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  • Barbra Davis

Why God Chose Shepherds

Introduction Only one announcement of Christ’s birth is recorded in the Scriptures, and that one invitation was extended to a bunch of despised,

low-class outcasts: an assembly of shepherds sitting out in the fields near Bethlehem.

I would expect the birth of God’s son to be announced first to the most important people in Israel. Religious leaders like the priests, synagogue officials and the Jewish ruling council (the Sanhedrin) would all likely be on the guest list for first to worship the long-awaited Messiah. But none of them were invited, just the lowly shepherds.

Although the shepherds were not religious elitists, they were willing to simply believe what God told them, and to go where God invited them. They apparently never questioned what the angels told them, and I think that's one main reason God chose them.

A Brief Historical Note About Shepherds in Israel During the time of the Patriarchs, recorded for us in Genesis, shepherding was a well thought of occupation. Basically, in those nomadic societies, everyone was a shepherd, as we see in many early Bible passages. Some of Israel's greatest heroes were shepherds: Abraham, Isaac, Jacob, and Moses.

On the other hand, the Egyptians were farmers. As such, they despised shepherds because sheep damaged crops. Also, Egyptians considered sheep worthless for either food or sacrifice. This set up a major conflict when the Jewish people settled in Goshen.

During the 400 years the Egyptians enslaved them, the Israelites’ thinking about the profession of shepherding changed, too. Jacob’s descendants forgot their nomadic roots and settled into the more sedentary Egyptian lifestyle. When they claimed their land in Canaan, they not only rejected shepherding, but began to see it in a very unfavorable light.

When David, a former shepherd, became the king of Israel, he temporarily improved the image of shepherds in the minds of his subjects. Then came the days of the Prophets, when sheep-herders were used to symbolize judgment. Soon shepherds became the victims of this type-casting, and many began to live up to the accusations.

General Information About Shepherds Now let’s look at some general information about these specific shepherds. First of all, their lives were not easy. They were required to be with their sheep 24 hours a day, 7 days a week, in all weather conditions. By day, they led the sheep to grass and water, then watched over them while they grazed. Shepherds were constantly on the lookout for predators and for accidents to which the stupid sheep were prone. At night they actually slept in the pen with the sheep.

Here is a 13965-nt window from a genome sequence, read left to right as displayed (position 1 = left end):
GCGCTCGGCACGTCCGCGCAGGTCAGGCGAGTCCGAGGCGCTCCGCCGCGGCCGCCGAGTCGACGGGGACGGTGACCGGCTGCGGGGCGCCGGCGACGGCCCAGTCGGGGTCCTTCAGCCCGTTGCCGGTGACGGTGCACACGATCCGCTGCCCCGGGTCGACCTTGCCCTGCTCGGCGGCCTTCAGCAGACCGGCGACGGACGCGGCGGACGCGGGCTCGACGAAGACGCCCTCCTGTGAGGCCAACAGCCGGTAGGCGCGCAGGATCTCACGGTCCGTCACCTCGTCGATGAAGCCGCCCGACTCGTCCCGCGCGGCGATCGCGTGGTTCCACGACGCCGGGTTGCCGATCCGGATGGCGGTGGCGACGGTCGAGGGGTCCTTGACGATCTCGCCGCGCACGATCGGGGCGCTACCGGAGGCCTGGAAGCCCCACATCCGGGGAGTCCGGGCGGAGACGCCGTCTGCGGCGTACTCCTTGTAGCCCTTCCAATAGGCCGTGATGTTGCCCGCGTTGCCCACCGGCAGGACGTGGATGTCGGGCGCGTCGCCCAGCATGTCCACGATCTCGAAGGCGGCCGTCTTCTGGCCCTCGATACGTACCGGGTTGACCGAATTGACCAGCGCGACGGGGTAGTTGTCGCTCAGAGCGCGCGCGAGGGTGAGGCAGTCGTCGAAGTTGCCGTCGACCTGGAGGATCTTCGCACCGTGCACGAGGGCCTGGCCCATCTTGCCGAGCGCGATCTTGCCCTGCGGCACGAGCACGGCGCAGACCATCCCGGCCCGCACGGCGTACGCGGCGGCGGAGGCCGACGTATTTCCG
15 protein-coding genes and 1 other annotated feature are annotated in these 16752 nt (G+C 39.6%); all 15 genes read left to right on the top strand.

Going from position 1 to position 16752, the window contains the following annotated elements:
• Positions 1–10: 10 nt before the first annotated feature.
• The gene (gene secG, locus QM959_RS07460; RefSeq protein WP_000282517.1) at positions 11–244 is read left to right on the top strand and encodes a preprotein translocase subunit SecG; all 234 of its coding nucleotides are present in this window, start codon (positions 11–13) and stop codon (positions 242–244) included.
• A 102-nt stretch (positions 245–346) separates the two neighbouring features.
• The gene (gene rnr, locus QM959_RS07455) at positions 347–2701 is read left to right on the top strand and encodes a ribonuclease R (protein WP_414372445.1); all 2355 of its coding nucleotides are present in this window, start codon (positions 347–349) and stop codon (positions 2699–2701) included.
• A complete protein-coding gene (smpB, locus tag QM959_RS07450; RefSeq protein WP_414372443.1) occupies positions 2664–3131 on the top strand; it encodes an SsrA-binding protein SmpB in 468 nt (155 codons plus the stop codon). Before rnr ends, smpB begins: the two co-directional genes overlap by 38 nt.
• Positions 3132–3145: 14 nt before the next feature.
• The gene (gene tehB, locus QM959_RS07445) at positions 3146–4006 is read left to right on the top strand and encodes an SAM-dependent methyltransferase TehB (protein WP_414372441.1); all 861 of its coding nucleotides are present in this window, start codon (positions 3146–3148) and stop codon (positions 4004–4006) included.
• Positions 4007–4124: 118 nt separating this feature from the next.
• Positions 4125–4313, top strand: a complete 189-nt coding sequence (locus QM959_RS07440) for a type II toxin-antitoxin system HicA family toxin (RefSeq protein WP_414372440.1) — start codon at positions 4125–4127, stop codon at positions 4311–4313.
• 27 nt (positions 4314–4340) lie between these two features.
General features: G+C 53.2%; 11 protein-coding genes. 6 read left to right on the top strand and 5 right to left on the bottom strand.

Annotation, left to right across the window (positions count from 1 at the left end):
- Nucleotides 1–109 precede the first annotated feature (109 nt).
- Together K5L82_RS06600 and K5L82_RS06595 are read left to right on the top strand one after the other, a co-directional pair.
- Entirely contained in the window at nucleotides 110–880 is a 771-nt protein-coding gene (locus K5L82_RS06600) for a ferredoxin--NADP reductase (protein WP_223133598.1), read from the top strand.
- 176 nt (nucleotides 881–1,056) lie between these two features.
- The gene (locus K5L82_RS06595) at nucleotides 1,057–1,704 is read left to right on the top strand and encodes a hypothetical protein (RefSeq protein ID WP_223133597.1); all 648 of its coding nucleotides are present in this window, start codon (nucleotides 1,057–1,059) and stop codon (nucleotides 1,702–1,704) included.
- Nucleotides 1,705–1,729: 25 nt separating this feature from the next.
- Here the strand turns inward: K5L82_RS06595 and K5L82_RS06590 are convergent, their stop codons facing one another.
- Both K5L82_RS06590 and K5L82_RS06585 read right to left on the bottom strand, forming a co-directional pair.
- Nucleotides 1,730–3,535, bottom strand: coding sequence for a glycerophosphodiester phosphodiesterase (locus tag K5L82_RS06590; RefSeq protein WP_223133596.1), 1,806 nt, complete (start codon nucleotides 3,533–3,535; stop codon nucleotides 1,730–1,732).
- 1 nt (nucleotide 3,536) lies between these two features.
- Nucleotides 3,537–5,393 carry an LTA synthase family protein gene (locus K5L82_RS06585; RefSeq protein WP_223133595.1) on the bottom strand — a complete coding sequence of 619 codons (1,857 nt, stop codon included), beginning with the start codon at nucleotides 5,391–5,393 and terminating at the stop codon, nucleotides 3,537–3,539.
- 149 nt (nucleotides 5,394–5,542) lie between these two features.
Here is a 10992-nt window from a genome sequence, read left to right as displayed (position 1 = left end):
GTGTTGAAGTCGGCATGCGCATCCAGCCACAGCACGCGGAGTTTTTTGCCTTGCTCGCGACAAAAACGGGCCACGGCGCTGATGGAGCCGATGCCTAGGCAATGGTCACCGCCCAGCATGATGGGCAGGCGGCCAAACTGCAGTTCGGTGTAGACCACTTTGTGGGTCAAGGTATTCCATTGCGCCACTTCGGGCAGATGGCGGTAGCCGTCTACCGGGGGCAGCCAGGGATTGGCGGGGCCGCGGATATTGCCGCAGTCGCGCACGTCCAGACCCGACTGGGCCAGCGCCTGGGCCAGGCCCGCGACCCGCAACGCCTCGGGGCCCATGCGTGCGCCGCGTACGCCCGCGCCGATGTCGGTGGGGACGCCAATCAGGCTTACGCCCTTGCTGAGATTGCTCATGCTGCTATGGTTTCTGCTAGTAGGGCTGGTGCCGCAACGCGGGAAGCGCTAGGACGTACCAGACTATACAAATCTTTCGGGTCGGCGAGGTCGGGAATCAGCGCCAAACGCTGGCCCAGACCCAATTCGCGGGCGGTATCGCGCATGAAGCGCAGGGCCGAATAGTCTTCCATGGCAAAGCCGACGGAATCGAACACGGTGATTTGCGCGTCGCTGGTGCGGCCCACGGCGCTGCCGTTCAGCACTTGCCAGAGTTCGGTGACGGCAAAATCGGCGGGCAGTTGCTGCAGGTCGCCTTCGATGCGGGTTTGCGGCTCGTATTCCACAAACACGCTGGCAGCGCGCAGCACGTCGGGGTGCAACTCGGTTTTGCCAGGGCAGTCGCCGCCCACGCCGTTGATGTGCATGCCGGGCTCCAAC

Sometimes the shepherds owned the sheep, but often they were men hired to help. In this case they had no real concern for the sheep beyond what they were responsible to do to get paid. Because most of them spent months in the fields without any accountability to anyone, shepherds were often accused of stealing sheep. Consequently, people were forbidden to buy wool, milk or a lamb from shepherds because it was assumed they would be buying stolen property.

The shepherd’s tools were simple but effective: a rod, a staff, and a sling. They used the rod to help count the sheep, morning and evening, as the animals came into the fold and went out again. The staff was a type of club which could be used to chase off attacking predators. The sling was most effective for keeping the wild animals from getting too close to the flock.

Sheep flocks were not usually kept close to a town as their various odors were unpleasant at best. Large flocks, especially, were confined to areas far away from any towns. Unfortunately, the shepherds worked so closely with the sheep that they smelled just as bad, and were also not very welcome in town.

Shepherds were never really clean, as they were constantly walking in sheep excrement and touching dead animals--both activities which made them ritually impure. Because of this, shepherds were not allowed to attend Temple services or offer sacrifices. This was yet another reason townspeople looked down on them.

In the Jewish mind, shepherds were on the same low level as tax collectors and dung sweepers. They could not testify in legal proceedings because their word wasn’t considered trustworthy. They had no civil rights and could not fill any judicial offices. They had very little contact with people in the town, since most of their time was spent with other shepherds out in the fields. This, too, contributed to their separation from “normal” folks.

Where They fit in the Nativity Narrative It’s interesting that Luke alone, of all the Gospel writers, mentions the shepherds in connection with the birth of Christ. It seems to me that they played a very important role in the overall story, as they were the ones who first spread the word of the birth to the town of Bethlehem. We know that Luke was an educated man who fully researched his book. Most likely, this story came from the lips of Mary, the only living witness (in his day) to that first night in the stable.